Let’s follow JFK’s example.

When all the “experts” told him he was foolish to start the Peace Corps, he remained undaunted. He went ahead.

When the “experts” counseled him against a unified Berlin, he said “Ich bin ein Berliner”, more than 30 years before Berlin became one. When he said “we will put a man on the moon in this decade”, most of the world thought he was dreaming or hallucinating.

Well, yes, he was dreaming...dreaming of what should be, and could be, if we had the vision and guts, the generosity and spirit to make it happen!

His vision then far exceeds what I’m calling for today: -- VISTA and the Peace Corps United for work within the USA and outside our organization comprising all who participated in the Peace Corps experience -- not only Volunteers, but staff, parents, politicians, friends whose hearts and heads are open to the possibilities, rather than the problems of the 21st Century.

United we can help to create a new era when race, cultural differences, fear, wealth, and egotism, will no longer divide us into quarrelling blocs. The future, even more than the past, proclaims the truth that humanity must stand united or we shall all fall. Only this time, the word “we” stands for all of us human beings, created by God to live in harmony with one another, and with His glorious creation.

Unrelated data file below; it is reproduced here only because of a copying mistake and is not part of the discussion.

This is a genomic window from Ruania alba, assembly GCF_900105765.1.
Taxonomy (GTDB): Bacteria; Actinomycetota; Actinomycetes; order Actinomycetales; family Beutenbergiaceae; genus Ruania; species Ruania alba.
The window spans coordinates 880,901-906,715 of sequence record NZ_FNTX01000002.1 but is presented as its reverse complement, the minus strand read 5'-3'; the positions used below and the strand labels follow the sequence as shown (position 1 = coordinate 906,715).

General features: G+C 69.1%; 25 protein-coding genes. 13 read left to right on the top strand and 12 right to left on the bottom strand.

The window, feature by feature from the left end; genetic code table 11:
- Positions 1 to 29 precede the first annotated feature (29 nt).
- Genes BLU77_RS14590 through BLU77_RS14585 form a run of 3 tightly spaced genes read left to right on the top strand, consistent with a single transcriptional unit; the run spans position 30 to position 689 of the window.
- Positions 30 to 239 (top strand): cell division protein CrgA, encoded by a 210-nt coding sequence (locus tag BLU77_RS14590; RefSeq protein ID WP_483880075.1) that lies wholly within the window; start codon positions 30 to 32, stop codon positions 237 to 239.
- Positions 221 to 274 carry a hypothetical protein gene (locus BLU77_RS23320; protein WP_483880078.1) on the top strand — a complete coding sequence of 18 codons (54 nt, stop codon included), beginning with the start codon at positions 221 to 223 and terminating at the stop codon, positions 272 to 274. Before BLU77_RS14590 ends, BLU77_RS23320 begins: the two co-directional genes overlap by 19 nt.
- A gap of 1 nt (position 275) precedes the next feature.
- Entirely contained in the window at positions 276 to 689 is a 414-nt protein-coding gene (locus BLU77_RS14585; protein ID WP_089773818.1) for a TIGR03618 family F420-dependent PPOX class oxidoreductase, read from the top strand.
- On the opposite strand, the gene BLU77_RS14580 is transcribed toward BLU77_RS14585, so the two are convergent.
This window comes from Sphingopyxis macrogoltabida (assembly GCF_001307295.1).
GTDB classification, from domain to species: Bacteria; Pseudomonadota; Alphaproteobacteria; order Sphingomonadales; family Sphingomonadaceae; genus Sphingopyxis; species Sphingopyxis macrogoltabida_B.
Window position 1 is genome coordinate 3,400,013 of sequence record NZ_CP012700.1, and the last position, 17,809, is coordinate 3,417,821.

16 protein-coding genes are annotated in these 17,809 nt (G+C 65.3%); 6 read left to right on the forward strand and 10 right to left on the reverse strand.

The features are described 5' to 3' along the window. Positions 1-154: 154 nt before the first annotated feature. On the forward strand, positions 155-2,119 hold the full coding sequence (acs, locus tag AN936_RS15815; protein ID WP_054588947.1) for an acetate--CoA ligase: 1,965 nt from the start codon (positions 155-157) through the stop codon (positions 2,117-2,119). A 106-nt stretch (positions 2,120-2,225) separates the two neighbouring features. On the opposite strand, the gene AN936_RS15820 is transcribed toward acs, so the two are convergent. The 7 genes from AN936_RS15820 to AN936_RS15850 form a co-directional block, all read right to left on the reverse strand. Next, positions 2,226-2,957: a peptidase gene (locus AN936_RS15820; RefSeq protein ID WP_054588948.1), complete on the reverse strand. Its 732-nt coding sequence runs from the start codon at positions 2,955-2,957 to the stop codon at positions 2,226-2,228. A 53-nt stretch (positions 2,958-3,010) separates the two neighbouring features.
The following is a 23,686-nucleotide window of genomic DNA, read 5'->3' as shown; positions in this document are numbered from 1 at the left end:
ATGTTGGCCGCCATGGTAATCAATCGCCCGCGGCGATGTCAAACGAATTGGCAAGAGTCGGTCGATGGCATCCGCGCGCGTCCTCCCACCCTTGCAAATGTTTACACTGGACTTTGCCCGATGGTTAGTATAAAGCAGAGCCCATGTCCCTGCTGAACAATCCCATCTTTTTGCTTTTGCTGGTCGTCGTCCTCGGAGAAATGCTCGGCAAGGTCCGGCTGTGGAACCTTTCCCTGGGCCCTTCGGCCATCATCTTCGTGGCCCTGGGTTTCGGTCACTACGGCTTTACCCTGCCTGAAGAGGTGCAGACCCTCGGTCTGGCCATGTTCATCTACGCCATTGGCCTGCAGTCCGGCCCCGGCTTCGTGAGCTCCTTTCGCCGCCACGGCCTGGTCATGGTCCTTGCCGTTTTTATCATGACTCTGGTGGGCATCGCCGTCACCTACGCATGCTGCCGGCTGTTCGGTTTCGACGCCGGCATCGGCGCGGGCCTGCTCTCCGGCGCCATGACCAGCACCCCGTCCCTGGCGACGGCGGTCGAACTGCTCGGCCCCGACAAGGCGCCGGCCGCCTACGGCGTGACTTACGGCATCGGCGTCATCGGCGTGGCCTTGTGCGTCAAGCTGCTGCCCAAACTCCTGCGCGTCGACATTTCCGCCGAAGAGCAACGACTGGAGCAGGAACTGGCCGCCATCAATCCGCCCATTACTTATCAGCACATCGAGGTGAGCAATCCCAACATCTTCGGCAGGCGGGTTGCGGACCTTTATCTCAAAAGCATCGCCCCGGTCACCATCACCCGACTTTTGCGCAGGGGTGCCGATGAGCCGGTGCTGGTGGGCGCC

Thus, our attention must be focused on the USA as well as overseas. Three times as many American citizens will be killed in action this year in Washington, D.C. than we lost in combat in the famous Gulf War! We and our Allies spent more than fifty billion dollars to free that tiny country, Kuwait; a hundred times more than we spend in Washington to rid the capital of our nation from drugs, firearms, prostitution, homeless men and women, substandard schools, and unemployment.

George Washington must be spinning in his grave as he witnesses from on high what has happened to the city bearing his name.

The Pentagon today is seeking $500 billion to complete 100 programs for new weapons when, it is alleged, our nation cannot afford health care for millions of our fellow citizens!

Our President and our country stand astride the world like a great Colossus. No one matches us in military, economic, or political power. But, at home, we fall further and further behind in all communal aspects of our social life!

So, let’s unite VISTA and the Peace Corps. Put them together under one leader;--double or triple their size and budgets, and send a message around the world: -- that we practice at home what we preach abroad; that ours is truly a government of the people, by the people, and for the people, for all the people, not just the affluent. We cannot continue to be a nation where the wealthiest 15% of the population receive as much after tax income as the other 85% of the population combined, an almost unbelievable fact which first became a reality in 1988.